North Xtra: Hampton senior a top high jumper


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Hampton senior Jake Adams can jump higher than he is tall.

Considering he stands 6 feet even, that's not too shabby.

He took third place at the Butler Invitational on April 12, clearing a height of 6 feet, 4 inches. His personal record is 6-5.

"He's probably close to 6 feet," estimated Hampton track coach Derek Brinkley. "He's not short by any means, but when you start looking at a lot of successful high jumpers, they are [usually] taller [than him]."

Brinkley said Adams' smaller frame did not affect his abilities and he described Adams as "springy."

"He plays basketball as well and had a pretty good part in [Hampton's] run," Brinkley said.

The Talbots' boys basketball team went 22-6 and made it to the second round of this year's PIAA playoffs.

"[Adams] came off the bench [for the basketball team]," Brinkley said. "He's a great competitor. I think the basketball he plays allows him to have good cross training. It really works the muscles he needs to use for the high jump."

When asked which was Adams' favorite sport -- track or basketball -- Adams said he favored track.

"You're always competing, always doing something -- the multiple events keep you involved," he said.

He enjoys playing a specific role to secure points in the multi-fronted battles -- there are 17 events at a high school meet -- of track meets.

This year, Adams has a goal to clear 6-6 in the high jump. It seems he's jumping over every object on Hampton's campus in order to reach his goal.

Adams explained that some of the jumpers' drills utilize plyo boxes. These are square, one-person exercise platforms available to Hampton jumpers in heights of 1, 2, and 3 feet. Adams must also complete drills using jump ropes held at ankle height, calf height, or knee height. For each box or rope height, the jumpers must see how many times they can clear it in 30 seconds or one minute, depending on the requirements of the coaches.

"We've been doing a lot more with hurdles," Adams added. "When we do the hurdles, we get more height involved."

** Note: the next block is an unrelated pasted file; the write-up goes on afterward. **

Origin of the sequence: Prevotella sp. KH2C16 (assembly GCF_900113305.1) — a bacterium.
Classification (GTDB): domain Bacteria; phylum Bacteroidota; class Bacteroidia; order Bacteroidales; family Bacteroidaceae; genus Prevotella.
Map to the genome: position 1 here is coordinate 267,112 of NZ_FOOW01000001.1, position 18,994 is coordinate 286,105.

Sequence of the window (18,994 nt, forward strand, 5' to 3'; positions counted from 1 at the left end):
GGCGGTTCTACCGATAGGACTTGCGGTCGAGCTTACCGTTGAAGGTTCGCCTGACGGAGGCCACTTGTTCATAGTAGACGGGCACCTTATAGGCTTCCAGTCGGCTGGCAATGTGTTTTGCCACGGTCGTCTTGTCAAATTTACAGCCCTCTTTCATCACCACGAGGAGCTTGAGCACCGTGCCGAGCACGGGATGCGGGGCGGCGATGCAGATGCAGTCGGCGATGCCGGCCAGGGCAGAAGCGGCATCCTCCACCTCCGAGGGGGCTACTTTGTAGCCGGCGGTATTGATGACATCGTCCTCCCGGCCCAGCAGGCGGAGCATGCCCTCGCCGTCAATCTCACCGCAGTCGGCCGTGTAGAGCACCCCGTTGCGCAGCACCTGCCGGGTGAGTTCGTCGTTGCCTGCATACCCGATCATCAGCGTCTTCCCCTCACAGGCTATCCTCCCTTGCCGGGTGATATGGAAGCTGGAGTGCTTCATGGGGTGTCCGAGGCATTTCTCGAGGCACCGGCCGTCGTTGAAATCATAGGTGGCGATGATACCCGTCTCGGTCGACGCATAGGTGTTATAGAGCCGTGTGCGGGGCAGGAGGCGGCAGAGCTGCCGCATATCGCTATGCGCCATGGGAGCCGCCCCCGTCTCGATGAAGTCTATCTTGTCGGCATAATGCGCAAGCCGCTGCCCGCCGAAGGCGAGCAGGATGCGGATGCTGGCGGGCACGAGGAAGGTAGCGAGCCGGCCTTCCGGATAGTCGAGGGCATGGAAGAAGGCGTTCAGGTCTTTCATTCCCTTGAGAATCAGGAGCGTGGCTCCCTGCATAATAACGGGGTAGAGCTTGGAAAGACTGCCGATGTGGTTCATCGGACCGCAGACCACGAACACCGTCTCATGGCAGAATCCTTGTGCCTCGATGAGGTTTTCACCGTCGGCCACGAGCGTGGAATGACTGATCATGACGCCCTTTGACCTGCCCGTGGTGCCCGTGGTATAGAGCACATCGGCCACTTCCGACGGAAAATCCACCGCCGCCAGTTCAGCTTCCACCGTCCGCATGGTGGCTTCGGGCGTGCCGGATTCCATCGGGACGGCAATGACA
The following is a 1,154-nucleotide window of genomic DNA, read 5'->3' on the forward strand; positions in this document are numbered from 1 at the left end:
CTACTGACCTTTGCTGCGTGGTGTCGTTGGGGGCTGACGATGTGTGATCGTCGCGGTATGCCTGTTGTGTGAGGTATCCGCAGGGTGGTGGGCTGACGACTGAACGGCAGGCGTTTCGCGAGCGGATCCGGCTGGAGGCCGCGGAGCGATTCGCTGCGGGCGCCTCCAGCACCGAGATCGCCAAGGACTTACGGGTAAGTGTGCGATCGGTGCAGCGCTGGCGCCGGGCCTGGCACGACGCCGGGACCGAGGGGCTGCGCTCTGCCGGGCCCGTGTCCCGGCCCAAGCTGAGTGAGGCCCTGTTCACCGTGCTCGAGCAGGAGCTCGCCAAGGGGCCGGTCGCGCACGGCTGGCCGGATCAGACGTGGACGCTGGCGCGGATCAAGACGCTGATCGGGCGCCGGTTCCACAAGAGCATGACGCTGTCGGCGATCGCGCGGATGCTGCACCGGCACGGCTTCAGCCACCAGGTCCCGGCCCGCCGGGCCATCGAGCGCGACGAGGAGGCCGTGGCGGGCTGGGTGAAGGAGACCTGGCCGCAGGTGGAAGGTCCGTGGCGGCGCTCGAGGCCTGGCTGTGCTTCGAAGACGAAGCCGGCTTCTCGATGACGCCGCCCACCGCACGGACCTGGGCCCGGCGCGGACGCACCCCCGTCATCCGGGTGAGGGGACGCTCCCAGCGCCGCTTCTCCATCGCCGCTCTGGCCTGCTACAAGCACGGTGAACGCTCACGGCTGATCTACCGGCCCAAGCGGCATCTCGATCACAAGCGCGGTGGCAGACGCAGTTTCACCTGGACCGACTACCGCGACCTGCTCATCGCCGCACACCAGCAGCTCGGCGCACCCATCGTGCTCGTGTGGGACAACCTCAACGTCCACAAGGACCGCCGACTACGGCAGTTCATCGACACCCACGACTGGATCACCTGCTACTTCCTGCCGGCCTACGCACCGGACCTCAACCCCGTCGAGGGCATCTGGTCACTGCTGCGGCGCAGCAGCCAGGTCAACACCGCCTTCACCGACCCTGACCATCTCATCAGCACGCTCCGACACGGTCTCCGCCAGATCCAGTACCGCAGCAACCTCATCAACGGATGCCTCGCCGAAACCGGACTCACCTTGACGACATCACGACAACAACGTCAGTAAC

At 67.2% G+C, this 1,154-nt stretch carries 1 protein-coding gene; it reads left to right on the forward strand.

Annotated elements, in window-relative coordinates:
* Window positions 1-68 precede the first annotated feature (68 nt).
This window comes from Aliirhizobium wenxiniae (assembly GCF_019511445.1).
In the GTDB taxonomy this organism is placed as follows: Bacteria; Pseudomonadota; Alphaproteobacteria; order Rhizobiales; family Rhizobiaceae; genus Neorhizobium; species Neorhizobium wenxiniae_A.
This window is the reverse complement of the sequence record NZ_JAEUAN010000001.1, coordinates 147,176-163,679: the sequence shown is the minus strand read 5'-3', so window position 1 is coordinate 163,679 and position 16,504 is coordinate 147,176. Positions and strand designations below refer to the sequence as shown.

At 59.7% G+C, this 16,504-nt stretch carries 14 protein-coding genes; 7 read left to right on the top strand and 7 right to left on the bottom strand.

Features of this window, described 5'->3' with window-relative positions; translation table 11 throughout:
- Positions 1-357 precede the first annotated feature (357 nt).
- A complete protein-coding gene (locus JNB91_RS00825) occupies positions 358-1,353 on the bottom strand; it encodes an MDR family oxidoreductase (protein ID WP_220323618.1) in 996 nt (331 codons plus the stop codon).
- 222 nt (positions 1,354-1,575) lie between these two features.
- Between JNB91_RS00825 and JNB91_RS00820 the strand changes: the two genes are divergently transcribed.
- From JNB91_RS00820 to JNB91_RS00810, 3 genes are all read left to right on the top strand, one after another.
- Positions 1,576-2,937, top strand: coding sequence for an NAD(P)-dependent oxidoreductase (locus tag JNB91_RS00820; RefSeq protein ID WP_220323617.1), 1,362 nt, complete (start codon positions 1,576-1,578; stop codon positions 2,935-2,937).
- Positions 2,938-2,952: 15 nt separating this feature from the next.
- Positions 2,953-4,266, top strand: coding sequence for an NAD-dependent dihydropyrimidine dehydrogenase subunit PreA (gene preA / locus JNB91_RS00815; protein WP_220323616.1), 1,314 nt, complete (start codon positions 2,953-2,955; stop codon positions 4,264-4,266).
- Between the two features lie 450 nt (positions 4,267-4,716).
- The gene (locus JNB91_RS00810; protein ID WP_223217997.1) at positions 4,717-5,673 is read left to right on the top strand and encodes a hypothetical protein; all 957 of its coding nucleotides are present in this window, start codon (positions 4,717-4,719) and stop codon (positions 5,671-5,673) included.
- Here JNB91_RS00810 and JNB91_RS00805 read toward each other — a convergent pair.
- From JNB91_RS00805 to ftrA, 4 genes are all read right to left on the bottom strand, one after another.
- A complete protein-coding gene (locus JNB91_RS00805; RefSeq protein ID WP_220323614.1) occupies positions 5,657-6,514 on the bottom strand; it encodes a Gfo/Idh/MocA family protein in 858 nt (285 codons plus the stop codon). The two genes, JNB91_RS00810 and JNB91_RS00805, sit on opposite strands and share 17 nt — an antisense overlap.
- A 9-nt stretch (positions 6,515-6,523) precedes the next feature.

What this means for Adams and the other Hampton jumpers is that three hurdles are spaced a few feet apart. During the hurdle exercise, the jumpers line up and leap all three hurdles one after the other before circling to the back of the line.

The plyometric exercises are all aimed at conditioning and increasing Adams' explosiveness, but there's one final test: the stairs at Fridley Field.

Fridley is Hampton's stadium for football, soccer and lacrosse. The impressive facility houses enough bleacher stairs to max out a Hampton jumper. Adams explained that the jumpers must weave a course up and down those bleachers, and then repeat it. On the second set of reps, Adams and the other jumpers must skip every other step.

Adams agreed that each exercise would be draining to unconditioned leg muscles.

"Bleachers were the main thing we focused on last year -- the hurdles we added this year," he said.

Adams, who will enroll at Penn State next school year and plans to major in either mechanical or chemical engineering, said he will never forget the thrill of competing at the state level.

"I got the opportunity to go to the state meet [last year] after placing third at the WPIAL meet," Adams said. "It was probably one of the most memorable things about my career ... it gave me a lot of experience moving forward about the type of competition I'll see at the state meet [this year]."

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